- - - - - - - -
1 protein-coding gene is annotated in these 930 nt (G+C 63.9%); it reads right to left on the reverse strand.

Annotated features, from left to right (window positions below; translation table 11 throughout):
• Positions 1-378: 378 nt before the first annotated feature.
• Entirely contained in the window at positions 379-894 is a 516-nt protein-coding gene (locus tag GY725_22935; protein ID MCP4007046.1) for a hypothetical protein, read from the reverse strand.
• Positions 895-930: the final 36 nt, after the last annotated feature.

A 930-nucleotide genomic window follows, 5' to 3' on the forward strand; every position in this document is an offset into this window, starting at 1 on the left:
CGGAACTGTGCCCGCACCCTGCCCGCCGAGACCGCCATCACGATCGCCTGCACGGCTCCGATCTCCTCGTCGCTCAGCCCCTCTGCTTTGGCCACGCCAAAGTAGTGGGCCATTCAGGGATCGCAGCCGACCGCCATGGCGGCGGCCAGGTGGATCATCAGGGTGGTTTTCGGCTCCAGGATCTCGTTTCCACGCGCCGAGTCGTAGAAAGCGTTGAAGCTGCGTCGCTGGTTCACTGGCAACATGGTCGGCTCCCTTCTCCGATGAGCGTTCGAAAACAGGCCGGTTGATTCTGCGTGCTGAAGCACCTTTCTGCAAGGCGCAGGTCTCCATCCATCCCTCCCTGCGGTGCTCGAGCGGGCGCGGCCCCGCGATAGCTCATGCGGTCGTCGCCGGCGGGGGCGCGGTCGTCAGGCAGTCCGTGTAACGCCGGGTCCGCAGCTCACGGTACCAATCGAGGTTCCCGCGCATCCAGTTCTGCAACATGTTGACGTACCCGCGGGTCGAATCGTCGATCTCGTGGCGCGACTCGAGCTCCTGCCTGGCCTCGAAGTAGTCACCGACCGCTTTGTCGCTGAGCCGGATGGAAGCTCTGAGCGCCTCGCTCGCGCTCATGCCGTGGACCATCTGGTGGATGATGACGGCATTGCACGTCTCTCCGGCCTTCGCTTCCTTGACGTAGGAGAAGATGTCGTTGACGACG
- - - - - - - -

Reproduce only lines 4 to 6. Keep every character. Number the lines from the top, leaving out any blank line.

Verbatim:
• Entirely contained in the window at positions 379-894 is a 516-nt protein-coding gene (locus tag GY725_22935; protein ID MCP4007046.1) for a hypothetical protein, read from the reverse strand.
• Positions 895-930: the final 36 nt, after the last annotated feature.

A 930-nucleotide genomic window follows, 5' to 3' on the forward strand; every position in this document is an offset into this window, starting at 1 on the left: